There's Power in Numbers:
Strengthening Your Copy Through Peer Review
When you're working alone at home, it can be difficult to honestly evaluate the progress you're making on your project. Is it on target? Is it close? Or does it miss by a mile?
It'll be much easier to make sure your copy is strong if you do what three AWAI alumni did. They formed a writers' group and use a technique they learned at last year's FastTrack to Success bootcamp to figure out what works and what doesn't work in their copy.
The three alumni are David Chapman, Michele Angello, and Janice Samuelson. Two years ago, they didn't know each other. But now they meet twice a week at a local restaurant to review each other's copy. They call their group "The Copy Circle."
The Copy Circle is the brainchild of David Chapman, who began copywriting full-time this June. "I met Michele two years ago at bootcamp," he explains. "I went again last September and met Janice. Since we all live in the same area, I suggested we get together to critique each other's work using Michael Masterson's peer review process that Janice and I had just learned. It worked wonders at bootcamp, and I knew it would strengthen our writing back home."
Three ground rules guide the entire process: (1) There are no criticisms and/or explanations by either the reviewer or the writer. (2) Copy is read and evaluated on a number of pre-determined criteria and scored from 1 to 4. (3) All suggestions by the reviewers are given in the form of "copy."
For instance, when evaluating a headline each person in the group scores it based on these questions: "Does the headline grab attention?" and "Does it make you want to read further?"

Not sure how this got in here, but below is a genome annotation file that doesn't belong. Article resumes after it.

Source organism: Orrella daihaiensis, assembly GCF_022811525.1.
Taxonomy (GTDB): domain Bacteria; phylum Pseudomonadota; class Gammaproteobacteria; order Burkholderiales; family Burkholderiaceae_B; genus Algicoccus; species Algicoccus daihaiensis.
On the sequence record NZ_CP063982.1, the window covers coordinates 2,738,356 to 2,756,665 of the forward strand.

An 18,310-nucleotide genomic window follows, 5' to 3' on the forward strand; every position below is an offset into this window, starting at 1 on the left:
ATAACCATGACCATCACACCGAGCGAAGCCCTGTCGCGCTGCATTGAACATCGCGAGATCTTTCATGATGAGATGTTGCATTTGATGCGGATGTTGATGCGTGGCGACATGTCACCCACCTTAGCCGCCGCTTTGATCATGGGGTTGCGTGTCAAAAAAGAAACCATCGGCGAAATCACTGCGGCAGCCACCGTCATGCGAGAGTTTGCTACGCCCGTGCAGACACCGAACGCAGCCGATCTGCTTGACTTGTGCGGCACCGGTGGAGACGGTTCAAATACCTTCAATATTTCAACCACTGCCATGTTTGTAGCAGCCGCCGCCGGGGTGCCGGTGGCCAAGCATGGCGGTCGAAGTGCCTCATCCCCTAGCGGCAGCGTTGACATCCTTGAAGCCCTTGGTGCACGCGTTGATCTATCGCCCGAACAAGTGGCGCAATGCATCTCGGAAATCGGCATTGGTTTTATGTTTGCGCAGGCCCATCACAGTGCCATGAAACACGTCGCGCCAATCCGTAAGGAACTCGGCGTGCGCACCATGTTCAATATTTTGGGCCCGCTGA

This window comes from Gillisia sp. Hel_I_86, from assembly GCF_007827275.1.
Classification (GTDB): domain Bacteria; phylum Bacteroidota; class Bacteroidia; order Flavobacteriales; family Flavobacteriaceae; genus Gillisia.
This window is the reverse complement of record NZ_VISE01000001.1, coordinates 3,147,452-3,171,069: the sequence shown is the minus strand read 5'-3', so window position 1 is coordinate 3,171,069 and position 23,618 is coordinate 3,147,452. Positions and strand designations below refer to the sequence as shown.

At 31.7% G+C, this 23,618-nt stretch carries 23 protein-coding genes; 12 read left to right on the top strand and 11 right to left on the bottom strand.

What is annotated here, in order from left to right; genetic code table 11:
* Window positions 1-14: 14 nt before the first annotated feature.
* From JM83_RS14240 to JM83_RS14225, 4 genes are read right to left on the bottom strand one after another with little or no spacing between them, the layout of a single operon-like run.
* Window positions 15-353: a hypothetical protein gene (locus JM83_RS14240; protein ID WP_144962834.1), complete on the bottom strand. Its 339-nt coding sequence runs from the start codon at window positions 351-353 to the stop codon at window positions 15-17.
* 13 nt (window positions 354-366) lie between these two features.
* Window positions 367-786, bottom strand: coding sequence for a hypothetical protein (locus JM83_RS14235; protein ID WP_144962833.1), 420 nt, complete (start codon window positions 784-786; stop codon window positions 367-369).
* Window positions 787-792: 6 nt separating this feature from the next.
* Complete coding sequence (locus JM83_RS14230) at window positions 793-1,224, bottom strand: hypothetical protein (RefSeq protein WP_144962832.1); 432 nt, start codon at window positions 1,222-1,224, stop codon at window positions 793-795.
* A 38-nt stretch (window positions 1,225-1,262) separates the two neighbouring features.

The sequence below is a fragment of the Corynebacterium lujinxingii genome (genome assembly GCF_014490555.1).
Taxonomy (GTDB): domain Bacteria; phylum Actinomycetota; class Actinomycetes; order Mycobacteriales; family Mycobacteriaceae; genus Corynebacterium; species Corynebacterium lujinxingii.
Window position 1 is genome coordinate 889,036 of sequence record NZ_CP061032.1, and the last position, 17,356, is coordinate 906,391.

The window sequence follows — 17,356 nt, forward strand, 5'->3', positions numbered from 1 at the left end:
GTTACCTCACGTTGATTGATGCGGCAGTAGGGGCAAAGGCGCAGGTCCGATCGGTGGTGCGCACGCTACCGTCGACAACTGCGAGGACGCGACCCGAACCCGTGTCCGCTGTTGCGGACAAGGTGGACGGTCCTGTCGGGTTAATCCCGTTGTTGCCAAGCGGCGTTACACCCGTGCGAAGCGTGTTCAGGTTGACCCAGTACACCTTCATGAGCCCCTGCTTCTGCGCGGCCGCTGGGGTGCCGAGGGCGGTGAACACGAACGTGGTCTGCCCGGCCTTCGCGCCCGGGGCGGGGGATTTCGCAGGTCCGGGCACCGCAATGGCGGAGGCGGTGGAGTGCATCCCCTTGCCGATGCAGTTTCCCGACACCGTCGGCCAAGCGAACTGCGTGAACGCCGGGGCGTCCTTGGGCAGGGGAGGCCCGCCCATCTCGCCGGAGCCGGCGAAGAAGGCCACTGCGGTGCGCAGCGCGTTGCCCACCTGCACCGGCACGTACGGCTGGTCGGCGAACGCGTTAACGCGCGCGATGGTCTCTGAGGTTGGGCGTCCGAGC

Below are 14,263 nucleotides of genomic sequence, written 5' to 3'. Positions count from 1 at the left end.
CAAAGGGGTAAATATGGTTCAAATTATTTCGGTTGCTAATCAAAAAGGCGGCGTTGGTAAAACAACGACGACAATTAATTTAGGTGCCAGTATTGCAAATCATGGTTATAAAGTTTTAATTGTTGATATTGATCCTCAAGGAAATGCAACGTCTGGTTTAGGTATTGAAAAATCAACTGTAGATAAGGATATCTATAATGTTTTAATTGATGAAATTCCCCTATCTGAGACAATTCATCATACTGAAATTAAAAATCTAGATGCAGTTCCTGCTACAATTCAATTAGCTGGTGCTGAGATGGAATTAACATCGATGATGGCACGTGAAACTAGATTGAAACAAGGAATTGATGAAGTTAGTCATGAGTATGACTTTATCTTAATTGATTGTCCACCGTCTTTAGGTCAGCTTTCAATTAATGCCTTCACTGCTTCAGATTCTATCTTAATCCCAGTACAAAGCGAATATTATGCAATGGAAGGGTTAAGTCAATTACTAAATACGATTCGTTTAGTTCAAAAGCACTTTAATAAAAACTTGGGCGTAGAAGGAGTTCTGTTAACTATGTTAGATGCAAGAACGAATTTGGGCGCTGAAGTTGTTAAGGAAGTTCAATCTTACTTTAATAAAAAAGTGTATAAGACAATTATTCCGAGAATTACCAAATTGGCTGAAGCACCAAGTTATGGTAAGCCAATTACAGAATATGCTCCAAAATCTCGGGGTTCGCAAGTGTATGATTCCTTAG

If any element scores below an average of 3.2 from the group, participants are asked to give quick, specific suggestions – in the form of copy – on how to strengthen it. For example, just saying the headline is too vague is not acceptable. But saying, "What if we change the headline to '5 Ways to …'" is. The rest of the group then evaluates whether the suggested change makes the copy worse, better, or the same.
(AWAI students know, of course, that the best way to improve any headline is to put it through the 4 U's. Is it useful, urgent, ultra-specific, and unique?)
This process helps you improve your copy by (1) identifying why it doesn't work, and (2) coming up with specific, positive suggestions to bolster it.
You can get the same benefits by forming your own peer review copy circle. The best place to start is at our annual FastTrack to Success bootcamp this October – just like Janice, David, and Michele did. You'll not only meet many fellow copywriters, you'll also be able to directly experience the power of peer review when guided through it by one of our master copywriters. (And the friendships you'll make can be the basis of your own copy circle.)
If you can't make it to bootcamp, try posting a message on our forum asking any fellow students interesting in forming a copy circle to contact you. While it's nice to review copy face-to-face like David, Janice, and Michelle do, it can be done over the phone as well. (I wouldn't recommend doing it electronically, though. The immediate feedback and interaction among the participants is critical.)